Rep. Paul Ryan’s plan to battle poverty hits bipartisan chord

The Wisconsin Republican is pushing a plan that lets states decide where social service funds are allocated.


Given the financial mess the leaders of the federal government have created with poor spending decisions — much of it on well-intended social programs — U.S. Rep. Paul Ryan might have hit on a winner with his plan to fight poverty.

Ryan, a Wisconsin Republican, suggested Thursday the government combine 11 anti-poverty programs into a single grant program. This would allow states flexibility to allocate the funds to areas with the most pressing needs to their citizens.

Ryan’s “Opportunity Grant” plan would impose work or job training requirements on aid recipients and require states that choose to participate to set up at least two service providers. The idea, according to Ryan, is to encourage government partnerships with local nonprofits and community groups that know the needs of their communities.

“This isn’t really exactly a block grant where you cut a check to the state and call it a day,” Ryan said during a panel discussion after his speech. “Funds would have to be spent on the poor — no funny business ... It would be budget neutral, and not a penny less.”

In theory, this seems like an excellent plan.

“The idea would be to let states try different ways of providing aid and then to test the results — in short, more flexibility in exchange for more accountability,” Ryan said. “Get rid of these bureaucratic formulas. Put the emphasis on results.”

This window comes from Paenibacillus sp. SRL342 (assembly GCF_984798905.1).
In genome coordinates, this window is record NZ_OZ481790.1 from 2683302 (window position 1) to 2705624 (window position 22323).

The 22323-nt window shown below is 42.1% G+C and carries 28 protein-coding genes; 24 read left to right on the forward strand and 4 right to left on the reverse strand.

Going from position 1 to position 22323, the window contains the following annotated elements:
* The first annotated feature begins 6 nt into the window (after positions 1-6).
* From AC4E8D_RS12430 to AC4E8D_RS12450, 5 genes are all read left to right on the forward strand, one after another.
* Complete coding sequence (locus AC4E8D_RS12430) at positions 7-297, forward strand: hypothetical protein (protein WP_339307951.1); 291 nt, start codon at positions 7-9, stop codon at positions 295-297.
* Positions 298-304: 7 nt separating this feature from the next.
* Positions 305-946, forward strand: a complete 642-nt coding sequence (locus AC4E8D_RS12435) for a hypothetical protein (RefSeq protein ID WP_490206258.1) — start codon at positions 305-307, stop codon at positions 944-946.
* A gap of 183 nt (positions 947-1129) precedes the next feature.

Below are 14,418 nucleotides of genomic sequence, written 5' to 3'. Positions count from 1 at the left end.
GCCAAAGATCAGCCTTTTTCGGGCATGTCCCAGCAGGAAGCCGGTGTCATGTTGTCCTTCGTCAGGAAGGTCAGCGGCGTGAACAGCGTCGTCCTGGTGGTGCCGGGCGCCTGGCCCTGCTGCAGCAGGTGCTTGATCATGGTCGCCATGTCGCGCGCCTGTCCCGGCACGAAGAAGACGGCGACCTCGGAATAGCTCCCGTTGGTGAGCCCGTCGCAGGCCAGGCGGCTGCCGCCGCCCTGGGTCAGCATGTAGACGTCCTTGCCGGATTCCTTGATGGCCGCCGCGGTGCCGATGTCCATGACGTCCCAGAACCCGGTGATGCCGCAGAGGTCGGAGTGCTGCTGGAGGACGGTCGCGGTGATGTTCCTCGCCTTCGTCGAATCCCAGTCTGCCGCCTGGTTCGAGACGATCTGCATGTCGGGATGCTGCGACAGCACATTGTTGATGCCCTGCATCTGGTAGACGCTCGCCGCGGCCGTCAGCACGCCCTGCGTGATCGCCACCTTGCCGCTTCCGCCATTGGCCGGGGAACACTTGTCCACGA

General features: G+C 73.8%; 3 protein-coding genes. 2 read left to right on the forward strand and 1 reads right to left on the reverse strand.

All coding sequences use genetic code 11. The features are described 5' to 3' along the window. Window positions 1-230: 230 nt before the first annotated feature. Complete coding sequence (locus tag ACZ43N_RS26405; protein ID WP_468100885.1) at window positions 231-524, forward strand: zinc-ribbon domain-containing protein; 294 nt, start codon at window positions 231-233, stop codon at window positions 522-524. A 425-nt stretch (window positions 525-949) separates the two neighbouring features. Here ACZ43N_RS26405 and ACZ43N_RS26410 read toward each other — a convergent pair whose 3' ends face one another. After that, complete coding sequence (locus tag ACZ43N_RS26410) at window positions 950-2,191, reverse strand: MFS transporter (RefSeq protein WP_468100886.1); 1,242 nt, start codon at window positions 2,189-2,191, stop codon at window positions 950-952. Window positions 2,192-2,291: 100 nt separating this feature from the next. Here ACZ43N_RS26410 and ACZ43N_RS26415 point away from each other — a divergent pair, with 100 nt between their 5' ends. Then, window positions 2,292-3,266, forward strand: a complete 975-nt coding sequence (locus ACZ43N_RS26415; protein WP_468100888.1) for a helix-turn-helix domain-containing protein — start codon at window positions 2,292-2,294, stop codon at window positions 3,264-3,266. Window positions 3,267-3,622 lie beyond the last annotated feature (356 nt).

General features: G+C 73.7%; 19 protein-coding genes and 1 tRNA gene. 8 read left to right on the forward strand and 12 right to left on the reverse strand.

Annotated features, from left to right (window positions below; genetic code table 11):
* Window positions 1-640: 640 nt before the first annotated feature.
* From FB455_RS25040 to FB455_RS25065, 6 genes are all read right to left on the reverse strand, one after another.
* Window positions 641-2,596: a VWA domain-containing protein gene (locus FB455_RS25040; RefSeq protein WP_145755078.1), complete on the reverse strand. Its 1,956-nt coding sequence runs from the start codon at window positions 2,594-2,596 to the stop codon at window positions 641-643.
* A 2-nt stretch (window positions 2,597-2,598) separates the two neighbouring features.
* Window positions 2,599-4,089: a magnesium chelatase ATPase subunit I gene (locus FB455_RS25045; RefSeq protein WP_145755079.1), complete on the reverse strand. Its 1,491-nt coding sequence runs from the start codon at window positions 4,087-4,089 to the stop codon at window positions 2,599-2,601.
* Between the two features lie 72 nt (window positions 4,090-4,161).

Nevertheless, Ryan even opening the door to this discussion is a positive. He has been critical of the welfare system in the past, even referring to it as a hammock rather than a safety net. So, in a way, it has the same feeling as when President Nixon, a staunch anti-communist, visited China in 1972. The visit became the linchpin of formally normalizing relations between the U.S. and the People’s Republic of China.

When such a dramatic shift in ideology is seen it makes it easier for others who held those same views to bend and look at issues differently.

Realistically, given the deep partisan divide in the U.S. capital and the nation, progress toward real welfare reform will be slow.

Still, Ryan’s vision has legitimately opened the door. During his speech, Ryan reached out for “constructive criticism” from liberals and conservatives.

That’s the kind of approach that plants the seeds needed for real reform.


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